This week's highs and lows in PC gaming


Fraser Brown: Zombie chow

I’m rubbish at horror games, and it turns out playing Resident Evil 2 in 1998 has not made me any better at the 2019 version. It’s excellent, but so far my penchant for being easily spooked in dark corridors has proved to be a hurdle. It doesn’t help that the zombies all take 50 shots to the head before they die. What are their skulls made from!?

My initial strategy was unloading my gun in their face while screaming, running away and then getting grabbed. I eventually learned my lesson—I’m spending more time shooting limbs before running off—but I can’t help but imagine that the zombies are laughing behind my back. I don’t think Raccoon City is in great hands. 

James Davenport: RE2 Remake Demake

We can play a contemporary adaptation of Resident Evil 2 on PC, but there's still no easy way to play a remastered version of the original game on PC. To be clear, I don't see the RE2 Remake as a remake. It's an interpretation of what that original game felt like using more advanced technology and popular design practices of today. But the original game is still a valid unique thing that deserves preservation. And yet, I have to find old consoles or spend too much money on Ebay for old CDs that may or may not work on my PC. Come to think of it, I don't even have a CD drive. Who does? While I'm all for celebrating such a great adaptation, we shouldn't let the original work disappear. 

Tom Senior: Early retirement

Month by month, day by day, I can feel my PC sliding into obsolescence. Today’s Metro Exodus system specs may be a sign that, if you want all the fancy graphics features turned on, you’re going to suddenly need a much faster PC to do it. I thought the next leap would arrive alongside a new console generation in a year or two, but features like ray tracing have caused a bump. Metro games have always looked great, and we’ve often used them to benchmark hardware, so it’s a particularly intensive series. Still, there’s surely more like it coming down the pipe.

Samuel Roberts: Warning ticker

Earlier this week, as I pondered whether I'll ever play (or even want to play) the Deadpool game again, I came up with a new feature idea for Steam: a Netflix-style timer that tells you when games are going to vanish from sale, for licensing reasons or whatever it might be. Not all of the games that disappear from Steam are going to be gravely missed, but hey, we almost lost Alan Wake last year. 

Someone, in 20 years, will wish they'd bought Transformers: War for Cybertron when they had the chance. If only they'd known it was disappearing for good with some notice!

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Chris Livingston: Paths and Paths and Paths of Exile

Maybe I'll try a new game, I said. Maybe I'll check out Path of Exile, I said. Maybe I'll take a look at the skill tree, I said. Having looked at the skill tree, maybe I'll sit at my desk rocking back and forth whimpering for a while, I said. It's not the skill tree itself that's the low here, it's that I'm not a young man and surely I will expire long before I get a chance to explore all those avenues. I feel like I'd need to raise a child and pass my saved game onto them with instructions in my will to please finish unlocking everything. I mean, look at that thing. It's huge. I don't have the skill to acquire all those skills.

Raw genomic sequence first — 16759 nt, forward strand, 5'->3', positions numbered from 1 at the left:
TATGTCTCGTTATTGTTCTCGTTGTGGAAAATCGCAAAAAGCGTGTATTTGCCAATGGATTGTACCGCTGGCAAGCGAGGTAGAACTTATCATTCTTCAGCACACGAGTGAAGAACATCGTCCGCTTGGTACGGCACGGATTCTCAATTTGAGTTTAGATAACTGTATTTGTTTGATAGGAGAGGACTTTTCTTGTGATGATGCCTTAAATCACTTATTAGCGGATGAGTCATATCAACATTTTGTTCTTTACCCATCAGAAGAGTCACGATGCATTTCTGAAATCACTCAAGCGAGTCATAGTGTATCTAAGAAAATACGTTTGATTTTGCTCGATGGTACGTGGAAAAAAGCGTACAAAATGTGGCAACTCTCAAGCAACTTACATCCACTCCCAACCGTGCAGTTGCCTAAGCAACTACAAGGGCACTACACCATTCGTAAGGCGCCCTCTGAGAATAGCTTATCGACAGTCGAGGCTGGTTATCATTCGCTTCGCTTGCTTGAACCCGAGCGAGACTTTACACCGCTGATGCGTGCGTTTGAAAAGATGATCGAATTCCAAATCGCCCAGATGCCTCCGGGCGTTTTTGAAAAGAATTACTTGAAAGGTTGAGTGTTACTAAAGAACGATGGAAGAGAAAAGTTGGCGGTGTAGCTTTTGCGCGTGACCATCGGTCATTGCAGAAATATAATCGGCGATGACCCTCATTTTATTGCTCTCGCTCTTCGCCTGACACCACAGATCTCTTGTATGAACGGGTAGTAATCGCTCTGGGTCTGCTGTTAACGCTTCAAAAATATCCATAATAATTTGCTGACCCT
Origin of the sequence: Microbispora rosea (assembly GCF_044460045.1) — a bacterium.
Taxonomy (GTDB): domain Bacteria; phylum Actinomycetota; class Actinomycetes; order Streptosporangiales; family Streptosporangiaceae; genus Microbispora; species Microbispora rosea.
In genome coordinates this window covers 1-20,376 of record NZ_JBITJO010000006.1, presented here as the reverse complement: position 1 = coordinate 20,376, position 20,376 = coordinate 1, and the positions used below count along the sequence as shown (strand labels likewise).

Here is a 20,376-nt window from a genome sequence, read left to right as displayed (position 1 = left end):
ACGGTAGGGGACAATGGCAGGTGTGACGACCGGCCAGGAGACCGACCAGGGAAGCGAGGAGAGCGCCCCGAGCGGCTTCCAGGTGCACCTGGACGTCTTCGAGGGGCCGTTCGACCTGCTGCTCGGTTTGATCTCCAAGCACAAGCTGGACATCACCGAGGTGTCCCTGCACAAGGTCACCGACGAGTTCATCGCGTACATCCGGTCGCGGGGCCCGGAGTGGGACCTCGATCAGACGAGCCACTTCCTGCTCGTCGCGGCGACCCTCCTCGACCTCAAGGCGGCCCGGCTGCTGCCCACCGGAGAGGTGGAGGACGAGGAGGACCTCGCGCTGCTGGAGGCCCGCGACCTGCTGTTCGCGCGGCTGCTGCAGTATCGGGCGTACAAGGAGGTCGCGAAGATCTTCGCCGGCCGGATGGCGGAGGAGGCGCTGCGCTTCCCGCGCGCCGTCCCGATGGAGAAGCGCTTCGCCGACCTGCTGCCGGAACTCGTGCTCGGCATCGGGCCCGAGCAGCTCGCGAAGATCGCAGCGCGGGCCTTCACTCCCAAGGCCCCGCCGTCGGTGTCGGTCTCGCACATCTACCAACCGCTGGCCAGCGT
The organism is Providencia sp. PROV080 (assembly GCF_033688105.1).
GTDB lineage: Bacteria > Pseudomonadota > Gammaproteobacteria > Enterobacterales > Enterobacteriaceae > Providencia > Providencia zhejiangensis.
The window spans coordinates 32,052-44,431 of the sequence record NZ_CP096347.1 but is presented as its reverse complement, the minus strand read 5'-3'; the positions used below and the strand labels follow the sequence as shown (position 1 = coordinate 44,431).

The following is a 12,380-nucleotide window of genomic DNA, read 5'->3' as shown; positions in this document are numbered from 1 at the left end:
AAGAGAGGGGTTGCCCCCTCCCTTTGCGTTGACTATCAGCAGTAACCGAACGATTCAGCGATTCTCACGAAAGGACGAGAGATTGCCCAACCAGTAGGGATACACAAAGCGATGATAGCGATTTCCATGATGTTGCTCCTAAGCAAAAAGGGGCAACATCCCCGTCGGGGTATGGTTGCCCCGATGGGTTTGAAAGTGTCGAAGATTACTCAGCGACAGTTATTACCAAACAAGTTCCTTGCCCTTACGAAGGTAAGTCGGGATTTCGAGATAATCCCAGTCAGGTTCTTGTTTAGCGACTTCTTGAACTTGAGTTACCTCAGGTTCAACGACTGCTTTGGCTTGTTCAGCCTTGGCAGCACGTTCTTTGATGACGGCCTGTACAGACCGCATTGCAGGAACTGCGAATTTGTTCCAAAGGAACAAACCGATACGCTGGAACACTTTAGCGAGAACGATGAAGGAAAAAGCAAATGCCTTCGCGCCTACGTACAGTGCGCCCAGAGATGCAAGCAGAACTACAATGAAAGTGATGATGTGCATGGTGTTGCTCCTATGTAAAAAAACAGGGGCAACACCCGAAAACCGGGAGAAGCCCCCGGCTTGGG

Tyler Wilde: Rental disagreement

We assumed that Battlefield 5 would get custom rental servers eventually, as we’re used to them being unavailable at launch and coming later. Now EA says they might not happen at all. As for why, community manager Dan Mitre says the decision—which hasn’t been made yet—is going to come down to the bottom line. “...We can't introduce a feature that ends up costing more to keep maintained than it returns (I know that statement will open up more debate, and I encourage that, but this is the reality of the situation),” he wrote.

I get where Mitre is coming from: I’ve had to try to justify features I want for in terms of how much they’re gonna cost and how much they’re gonna return, even when there’s no clear cut answer. (‘Make Tyler’s life easier’ is, apparently, not an argument finance folks care to hear.) It’s frustrating, though, that such an important feature—custom servers allow us to play only the maps we like with only the people and rules we like—is being treated like a luxury. I’m certain no one said, “Hm, should Battlefield 5 have guns in it? They cost a lot to develop. How much do they return?” Obviously custom servers aren’t as important to Battlefield games as guns, but they’re pretty vital in my view. I don’t know if they’ll increase sales, or retention, or whatever, but maybe they’ll generate goodwill, which isn’t immediately quantifiable with dollar signs. I hope EA sees it that way in the end.

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